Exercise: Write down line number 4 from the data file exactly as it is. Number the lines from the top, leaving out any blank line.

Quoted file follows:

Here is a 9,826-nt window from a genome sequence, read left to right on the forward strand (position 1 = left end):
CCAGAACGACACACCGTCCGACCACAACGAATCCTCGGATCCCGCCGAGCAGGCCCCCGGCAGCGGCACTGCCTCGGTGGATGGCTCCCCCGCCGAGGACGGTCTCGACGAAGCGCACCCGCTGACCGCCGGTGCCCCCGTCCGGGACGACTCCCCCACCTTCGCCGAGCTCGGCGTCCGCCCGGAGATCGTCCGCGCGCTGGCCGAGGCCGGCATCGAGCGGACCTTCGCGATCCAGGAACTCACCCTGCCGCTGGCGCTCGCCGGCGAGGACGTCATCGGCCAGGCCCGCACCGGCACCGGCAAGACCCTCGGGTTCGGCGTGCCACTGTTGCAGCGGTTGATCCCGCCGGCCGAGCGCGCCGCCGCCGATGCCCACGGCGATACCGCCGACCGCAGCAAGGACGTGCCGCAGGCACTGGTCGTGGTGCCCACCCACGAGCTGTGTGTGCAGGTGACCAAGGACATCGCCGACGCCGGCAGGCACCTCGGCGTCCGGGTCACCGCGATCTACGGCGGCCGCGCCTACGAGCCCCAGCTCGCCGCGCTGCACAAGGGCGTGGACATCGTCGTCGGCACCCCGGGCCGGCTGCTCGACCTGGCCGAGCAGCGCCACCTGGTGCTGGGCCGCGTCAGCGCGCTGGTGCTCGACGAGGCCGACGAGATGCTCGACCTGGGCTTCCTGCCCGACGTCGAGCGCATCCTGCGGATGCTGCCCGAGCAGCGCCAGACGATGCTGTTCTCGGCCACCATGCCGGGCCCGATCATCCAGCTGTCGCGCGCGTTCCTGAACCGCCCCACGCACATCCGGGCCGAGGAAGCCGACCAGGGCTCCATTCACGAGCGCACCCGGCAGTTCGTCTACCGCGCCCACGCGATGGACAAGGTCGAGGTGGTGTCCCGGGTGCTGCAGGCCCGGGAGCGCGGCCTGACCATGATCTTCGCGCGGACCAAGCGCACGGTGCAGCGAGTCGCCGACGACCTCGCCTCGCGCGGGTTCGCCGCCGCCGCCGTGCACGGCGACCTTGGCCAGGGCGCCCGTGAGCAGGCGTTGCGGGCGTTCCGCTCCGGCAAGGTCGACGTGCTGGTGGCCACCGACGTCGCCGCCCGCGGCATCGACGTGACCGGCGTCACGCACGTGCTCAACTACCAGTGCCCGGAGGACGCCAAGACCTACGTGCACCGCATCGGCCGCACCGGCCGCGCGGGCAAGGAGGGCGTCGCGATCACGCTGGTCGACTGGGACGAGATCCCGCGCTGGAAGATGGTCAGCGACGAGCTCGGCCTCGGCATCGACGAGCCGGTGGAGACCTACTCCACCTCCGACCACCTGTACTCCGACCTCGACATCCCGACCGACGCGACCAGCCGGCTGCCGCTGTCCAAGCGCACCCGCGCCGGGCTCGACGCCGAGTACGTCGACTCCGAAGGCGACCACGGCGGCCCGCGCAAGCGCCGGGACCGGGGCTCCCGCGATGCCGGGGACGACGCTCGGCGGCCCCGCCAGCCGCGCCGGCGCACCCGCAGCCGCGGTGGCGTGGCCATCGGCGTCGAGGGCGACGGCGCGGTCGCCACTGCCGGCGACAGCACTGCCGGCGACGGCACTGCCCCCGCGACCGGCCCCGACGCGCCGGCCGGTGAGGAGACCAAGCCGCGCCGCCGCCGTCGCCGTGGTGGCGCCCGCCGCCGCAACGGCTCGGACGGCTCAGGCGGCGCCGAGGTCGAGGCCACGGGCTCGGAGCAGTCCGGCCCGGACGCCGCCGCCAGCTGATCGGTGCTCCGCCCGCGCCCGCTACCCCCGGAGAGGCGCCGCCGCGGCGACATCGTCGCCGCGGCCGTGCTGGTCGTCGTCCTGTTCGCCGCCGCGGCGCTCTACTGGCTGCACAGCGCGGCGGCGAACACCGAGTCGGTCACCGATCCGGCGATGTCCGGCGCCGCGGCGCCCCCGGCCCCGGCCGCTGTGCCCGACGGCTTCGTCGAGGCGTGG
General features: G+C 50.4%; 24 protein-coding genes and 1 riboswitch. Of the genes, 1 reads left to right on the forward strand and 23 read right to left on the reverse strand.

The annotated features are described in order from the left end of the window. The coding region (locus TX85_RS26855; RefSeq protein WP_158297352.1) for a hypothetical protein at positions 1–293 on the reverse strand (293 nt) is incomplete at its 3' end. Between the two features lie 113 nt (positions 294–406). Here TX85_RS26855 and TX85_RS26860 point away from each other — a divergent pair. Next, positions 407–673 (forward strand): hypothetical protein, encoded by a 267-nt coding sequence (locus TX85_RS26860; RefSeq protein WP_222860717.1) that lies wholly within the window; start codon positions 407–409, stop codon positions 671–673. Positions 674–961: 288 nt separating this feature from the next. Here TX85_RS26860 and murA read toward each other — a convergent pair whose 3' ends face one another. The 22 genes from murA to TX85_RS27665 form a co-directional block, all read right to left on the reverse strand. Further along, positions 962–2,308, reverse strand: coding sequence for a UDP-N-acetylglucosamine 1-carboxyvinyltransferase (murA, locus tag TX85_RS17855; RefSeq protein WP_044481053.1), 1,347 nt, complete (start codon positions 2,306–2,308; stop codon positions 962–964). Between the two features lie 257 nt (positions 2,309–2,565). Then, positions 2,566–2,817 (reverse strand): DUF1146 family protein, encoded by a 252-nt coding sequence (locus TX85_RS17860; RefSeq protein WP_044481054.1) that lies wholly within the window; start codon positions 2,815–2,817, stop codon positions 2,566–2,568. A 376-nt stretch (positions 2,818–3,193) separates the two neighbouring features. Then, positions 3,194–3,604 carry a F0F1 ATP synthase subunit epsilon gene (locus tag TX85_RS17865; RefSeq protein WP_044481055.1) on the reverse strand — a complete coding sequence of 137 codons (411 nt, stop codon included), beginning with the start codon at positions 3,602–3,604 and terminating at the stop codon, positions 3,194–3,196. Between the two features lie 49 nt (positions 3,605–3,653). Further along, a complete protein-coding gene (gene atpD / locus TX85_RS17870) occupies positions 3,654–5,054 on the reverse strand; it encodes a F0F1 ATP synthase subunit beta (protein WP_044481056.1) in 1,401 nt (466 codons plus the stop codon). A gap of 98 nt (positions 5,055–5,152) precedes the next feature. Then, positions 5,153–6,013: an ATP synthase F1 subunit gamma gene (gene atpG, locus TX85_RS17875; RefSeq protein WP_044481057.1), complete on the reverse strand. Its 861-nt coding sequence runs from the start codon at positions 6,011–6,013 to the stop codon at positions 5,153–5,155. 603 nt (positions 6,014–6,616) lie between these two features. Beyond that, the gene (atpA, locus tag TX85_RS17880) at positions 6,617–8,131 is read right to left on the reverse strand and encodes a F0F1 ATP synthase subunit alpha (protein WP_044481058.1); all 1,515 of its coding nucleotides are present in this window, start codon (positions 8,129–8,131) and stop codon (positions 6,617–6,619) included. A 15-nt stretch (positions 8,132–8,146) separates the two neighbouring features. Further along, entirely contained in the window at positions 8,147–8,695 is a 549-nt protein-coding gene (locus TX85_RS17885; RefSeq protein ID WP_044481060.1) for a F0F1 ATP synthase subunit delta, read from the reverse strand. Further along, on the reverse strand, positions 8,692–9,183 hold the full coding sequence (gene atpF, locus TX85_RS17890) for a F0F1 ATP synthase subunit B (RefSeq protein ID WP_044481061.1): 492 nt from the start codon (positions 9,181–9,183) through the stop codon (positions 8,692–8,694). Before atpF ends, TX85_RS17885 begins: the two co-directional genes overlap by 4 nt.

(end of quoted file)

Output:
The annotated features are described in order from the left end of the window. The coding region (locus TX85_RS26855; RefSeq protein WP_158297352.1) for a hypothetical protein at positions 1–293 on the reverse strand (293 nt) is incomplete at its 3' end. Between the two features lie 113 nt (positions 294–406). Here TX85_RS26855 and TX85_RS26860 point away from each other — a divergent pair. Next, positions 407–673 (forward strand): hypothetical protein, encoded by a 267-nt coding sequence (locus TX85_RS26860; RefSeq protein WP_222860717.1) that lies wholly within the window; start codon positions 407–409, stop codon positions 671–673. Positions 674–961: 288 nt separating this feature from the next. Here TX85_RS26860 and murA read toward each other — a convergent pair whose 3' ends face one another. The 22 genes from murA to TX85_RS27665 form a co-directional block, all read right to left on the reverse strand. Further along, positions 962–2,308, reverse strand: coding sequence for a UDP-N-acetylglucosamine 1-carboxyvinyltransferase (murA, locus tag TX85_RS17855; RefSeq protein WP_044481053.1), 1,347 nt, complete (start codon positions 2,306–2,308; stop codon positions 962–964). Between the two features lie 257 nt (positions 2,309–2,565). Then, positions 2,566–2,817 (reverse strand): DUF1146 family protein, encoded by a 252-nt coding sequence (locus TX85_RS17860; RefSeq protein WP_044481054.1) that lies wholly within the window; start codon positions 2,815–2,817, stop codon positions 2,566–2,568. A 376-nt stretch (positions 2,818–3,193) separates the two neighbouring features. Then, positions 3,194–3,604 carry a F0F1 ATP synthase subunit epsilon gene (locus tag TX85_RS17865; RefSeq protein WP_044481055.1) on the reverse strand — a complete coding sequence of 137 codons (411 nt, stop codon included), beginning with the start codon at positions 3,602–3,604 and terminating at the stop codon, positions 3,194–3,196. Between the two features lie 49 nt (positions 3,605–3,653). Further along, a complete protein-coding gene (gene atpD / locus TX85_RS17870) occupies positions 3,654–5,054 on the reverse strand; it encodes a F0F1 ATP synthase subunit beta (protein WP_044481056.1) in 1,401 nt (466 codons plus the stop codon). A gap of 98 nt (positions 5,055–5,152) precedes the next feature. Then, positions 5,153–6,013: an ATP synthase F1 subunit gamma gene (gene atpG, locus TX85_RS17875; RefSeq protein WP_044481057.1), complete on the reverse strand. Its 861-nt coding sequence runs from the start codon at positions 6,011–6,013 to the stop codon at positions 5,153–5,155. 603 nt (positions 6,014–6,616) lie between these two features. Beyond that, the gene (atpA, locus tag TX85_RS17880) at positions 6,617–8,131 is read right to left on the reverse strand and encodes a F0F1 ATP synthase subunit alpha (protein WP_044481058.1); all 1,515 of its coding nucleotides are present in this window, start codon (positions 8,129–8,131) and stop codon (positions 6,617–6,619) included. A 15-nt stretch (positions 8,132–8,146) separates the two neighbouring features. Further along, entirely contained in the window at positions 8,147–8,695 is a 549-nt protein-coding gene (locus TX85_RS17885; RefSeq protein ID WP_044481060.1) for a F0F1 ATP synthase subunit delta, read from the reverse strand. Further along, on the reverse strand, positions 8,692–9,183 hold the full coding sequence (gene atpF, locus TX85_RS17890) for a F0F1 ATP synthase subunit B (RefSeq protein ID WP_044481061.1): 492 nt from the start codon (positions 9,181–9,183) through the stop codon (positions 8,692–8,694). Before atpF ends, TX85_RS17885 begins: the two co-directional genes overlap by 4 nt.